New tool stamps out network downtime

Federal network administrators seeking to eliminate disruptions from spikes

in traffic or around-the-clock usage have a new tool at their disposal.

Extreme Networks Inc. launched ServiceWatch last week, a software tool

that alerts administrators to possible causes of downtime long before they

affect end users. ServiceWatch offers layer 7 (application-level) health

and performance monitoring and management of up to 1,000 services through

a Web-based interface.

Administrators specify usage thresholds and capacity planning for service

type, location of service, user name or password, and other variables, said

George Prodan, vice president of marketing for Extreme, Santa Clara, Calif.

"The end user wouldn't even know it's running," Prodan said. "The administrator

gets an alert long before the end user would experience any degradation

in service."

Administrators are alerted by e-mail, pager or Simple Network Management

Protocol notification on a network management system, Prodan said.

Extreme's federal customers include NASA and agencies throughout the departments

of Defense, Energy, and Health and Human Services, all of which will be

initial target markets for ServiceWatch.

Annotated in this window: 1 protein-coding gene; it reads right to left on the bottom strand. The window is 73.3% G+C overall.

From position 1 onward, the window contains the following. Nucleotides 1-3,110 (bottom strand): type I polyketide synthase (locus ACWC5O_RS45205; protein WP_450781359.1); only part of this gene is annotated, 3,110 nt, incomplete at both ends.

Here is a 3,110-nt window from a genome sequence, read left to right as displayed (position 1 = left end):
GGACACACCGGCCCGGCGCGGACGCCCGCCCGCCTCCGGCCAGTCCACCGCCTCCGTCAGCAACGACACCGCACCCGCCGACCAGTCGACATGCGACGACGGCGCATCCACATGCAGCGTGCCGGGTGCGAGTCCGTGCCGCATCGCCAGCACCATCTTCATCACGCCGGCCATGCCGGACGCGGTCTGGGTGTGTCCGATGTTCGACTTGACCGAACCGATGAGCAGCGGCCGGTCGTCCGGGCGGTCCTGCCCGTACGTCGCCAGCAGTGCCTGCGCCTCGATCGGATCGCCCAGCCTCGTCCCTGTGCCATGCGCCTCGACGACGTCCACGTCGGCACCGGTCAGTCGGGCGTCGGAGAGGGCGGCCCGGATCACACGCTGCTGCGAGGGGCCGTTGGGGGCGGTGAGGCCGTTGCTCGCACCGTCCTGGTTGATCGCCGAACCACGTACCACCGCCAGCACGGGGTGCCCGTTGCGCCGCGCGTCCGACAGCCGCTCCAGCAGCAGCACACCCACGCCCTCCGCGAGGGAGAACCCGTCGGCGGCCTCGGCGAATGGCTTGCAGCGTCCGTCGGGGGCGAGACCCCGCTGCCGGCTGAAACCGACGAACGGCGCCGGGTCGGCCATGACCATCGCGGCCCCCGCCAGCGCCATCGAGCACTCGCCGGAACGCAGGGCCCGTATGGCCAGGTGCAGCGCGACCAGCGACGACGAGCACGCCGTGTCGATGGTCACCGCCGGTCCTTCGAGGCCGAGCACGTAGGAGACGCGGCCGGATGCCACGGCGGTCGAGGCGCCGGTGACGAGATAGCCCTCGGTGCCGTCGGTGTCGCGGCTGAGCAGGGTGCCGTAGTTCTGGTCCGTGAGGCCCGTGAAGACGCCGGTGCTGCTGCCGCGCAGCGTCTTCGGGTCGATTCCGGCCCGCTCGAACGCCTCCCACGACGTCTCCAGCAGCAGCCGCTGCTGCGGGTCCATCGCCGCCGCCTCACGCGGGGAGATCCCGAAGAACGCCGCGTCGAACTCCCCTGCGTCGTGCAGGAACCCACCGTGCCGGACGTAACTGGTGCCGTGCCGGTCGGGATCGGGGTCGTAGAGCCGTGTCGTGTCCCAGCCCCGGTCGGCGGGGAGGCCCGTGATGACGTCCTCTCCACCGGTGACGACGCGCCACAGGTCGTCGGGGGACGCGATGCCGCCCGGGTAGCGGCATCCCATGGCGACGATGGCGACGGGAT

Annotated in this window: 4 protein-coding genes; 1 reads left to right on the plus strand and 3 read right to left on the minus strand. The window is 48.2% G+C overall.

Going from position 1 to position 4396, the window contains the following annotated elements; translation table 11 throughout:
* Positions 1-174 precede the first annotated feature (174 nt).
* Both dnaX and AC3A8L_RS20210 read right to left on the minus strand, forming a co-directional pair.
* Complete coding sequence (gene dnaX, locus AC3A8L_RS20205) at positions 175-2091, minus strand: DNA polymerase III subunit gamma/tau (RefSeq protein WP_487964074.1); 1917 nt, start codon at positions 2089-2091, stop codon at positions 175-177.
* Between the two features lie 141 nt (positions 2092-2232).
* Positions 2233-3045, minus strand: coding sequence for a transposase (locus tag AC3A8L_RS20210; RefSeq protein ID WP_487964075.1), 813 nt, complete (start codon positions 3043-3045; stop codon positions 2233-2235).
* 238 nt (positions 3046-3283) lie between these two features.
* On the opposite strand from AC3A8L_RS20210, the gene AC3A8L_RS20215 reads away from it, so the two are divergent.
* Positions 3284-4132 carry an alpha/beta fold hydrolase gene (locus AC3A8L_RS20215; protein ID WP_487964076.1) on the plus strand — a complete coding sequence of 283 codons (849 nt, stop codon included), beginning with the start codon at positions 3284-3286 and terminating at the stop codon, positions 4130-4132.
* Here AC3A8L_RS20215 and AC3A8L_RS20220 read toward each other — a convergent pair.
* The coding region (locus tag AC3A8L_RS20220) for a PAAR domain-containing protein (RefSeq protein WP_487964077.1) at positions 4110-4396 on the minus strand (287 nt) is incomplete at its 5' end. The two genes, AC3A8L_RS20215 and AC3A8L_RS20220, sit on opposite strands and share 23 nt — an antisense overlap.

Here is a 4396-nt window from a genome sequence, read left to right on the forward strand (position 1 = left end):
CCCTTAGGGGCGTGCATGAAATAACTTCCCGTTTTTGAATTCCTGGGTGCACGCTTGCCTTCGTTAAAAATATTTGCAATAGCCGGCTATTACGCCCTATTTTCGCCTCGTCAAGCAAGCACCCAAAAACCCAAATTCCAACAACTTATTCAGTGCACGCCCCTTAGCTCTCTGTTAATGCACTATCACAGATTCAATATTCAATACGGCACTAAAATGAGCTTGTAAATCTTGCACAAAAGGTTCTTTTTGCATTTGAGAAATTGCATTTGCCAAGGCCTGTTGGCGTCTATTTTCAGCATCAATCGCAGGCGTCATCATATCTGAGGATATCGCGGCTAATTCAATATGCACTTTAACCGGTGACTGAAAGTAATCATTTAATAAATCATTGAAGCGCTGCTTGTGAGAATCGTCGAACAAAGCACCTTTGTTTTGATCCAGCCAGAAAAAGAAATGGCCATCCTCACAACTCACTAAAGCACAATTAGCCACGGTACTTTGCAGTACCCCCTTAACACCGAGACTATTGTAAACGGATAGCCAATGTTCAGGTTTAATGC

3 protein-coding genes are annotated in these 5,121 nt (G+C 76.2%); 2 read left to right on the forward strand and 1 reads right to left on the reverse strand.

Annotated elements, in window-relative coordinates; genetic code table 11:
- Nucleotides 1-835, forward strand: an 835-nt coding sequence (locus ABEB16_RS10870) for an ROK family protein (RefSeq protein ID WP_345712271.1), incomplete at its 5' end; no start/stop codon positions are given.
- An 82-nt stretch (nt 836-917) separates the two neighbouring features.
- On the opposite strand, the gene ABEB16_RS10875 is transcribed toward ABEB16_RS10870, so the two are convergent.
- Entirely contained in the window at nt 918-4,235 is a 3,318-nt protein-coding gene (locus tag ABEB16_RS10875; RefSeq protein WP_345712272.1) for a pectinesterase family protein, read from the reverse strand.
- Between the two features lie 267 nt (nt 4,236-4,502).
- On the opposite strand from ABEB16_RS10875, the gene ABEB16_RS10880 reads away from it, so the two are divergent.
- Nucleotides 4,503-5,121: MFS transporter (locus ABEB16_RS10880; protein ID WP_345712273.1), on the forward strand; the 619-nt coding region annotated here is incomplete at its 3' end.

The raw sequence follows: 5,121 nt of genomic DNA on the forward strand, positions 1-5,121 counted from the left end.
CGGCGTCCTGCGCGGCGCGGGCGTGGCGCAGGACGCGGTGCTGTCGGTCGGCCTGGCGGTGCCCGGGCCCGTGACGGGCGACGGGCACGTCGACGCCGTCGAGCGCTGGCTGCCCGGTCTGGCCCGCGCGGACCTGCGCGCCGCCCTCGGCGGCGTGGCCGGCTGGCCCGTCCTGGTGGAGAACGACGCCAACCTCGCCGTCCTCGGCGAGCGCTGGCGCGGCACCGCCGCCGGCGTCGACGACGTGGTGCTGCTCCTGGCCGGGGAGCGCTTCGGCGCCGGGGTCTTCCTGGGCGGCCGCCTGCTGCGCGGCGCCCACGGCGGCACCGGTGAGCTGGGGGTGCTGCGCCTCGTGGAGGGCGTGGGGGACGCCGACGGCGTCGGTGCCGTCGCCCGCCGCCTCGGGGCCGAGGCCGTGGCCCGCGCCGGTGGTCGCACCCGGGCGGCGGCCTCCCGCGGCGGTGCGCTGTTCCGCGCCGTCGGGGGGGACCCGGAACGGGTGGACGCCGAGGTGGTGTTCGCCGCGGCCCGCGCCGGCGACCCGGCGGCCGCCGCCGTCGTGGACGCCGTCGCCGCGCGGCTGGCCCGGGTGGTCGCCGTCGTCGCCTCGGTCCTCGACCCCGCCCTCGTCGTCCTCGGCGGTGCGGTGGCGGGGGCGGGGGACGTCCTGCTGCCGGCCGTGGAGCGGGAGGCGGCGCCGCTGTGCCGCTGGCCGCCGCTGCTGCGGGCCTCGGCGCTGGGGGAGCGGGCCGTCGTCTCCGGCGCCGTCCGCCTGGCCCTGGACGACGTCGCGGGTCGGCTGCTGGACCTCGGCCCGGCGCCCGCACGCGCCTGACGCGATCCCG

The product is available for Sun Microsystems Inc.'s Solaris operating

system, and versions for Linux and Microsoft Corp.'s Windows NT and Windows

2000 will be ready by the end of the year, said Tim Aiken, product manager

for network management applications at Extreme.

Another future feature will enable administrators to program automatic fixes

into the system so that if a certain type of disruption happens, corrective

action is immediately taken to coincide with the alarm, he said.

The company's products are available on the General Services Administration

schedule, and ServiceWatch should be added within the next 30 days, according

to a company spokeswoman. Pricing ranges from about $3,000 to $20,000 depending

on the number of services the product watches.

Featured

  • Defense
    Ryan D. McCarthy being sworn in as Army Secretary Oct. 10, 2019. (Photo credit: Sgt. Dana Clarke/U.S. Army)

    Army wants to spend nearly $1B on cloud, data by 2025

    Army Secretary Ryan McCarthy said lack of funding or a potential delay in the JEDI cloud bid "strikes to the heart of our concern."

  • Congress
    Rep. Jim Langevin (D-R.I.) at the Hack the Capitol conference Sept. 20, 2018

    Jim Langevin's view from the Hill

    As chairman of of the Intelligence and Emerging Threats and Capabilities subcommittee of the House Armed Services Committe and a member of the House Homeland Security Committee, Rhode Island Democrat Jim Langevin is one of the most influential voices on cybersecurity in Congress.

Stay Connected

FCW INSIDER

Sign up for our newsletter.

I agree to this site's Privacy Policy.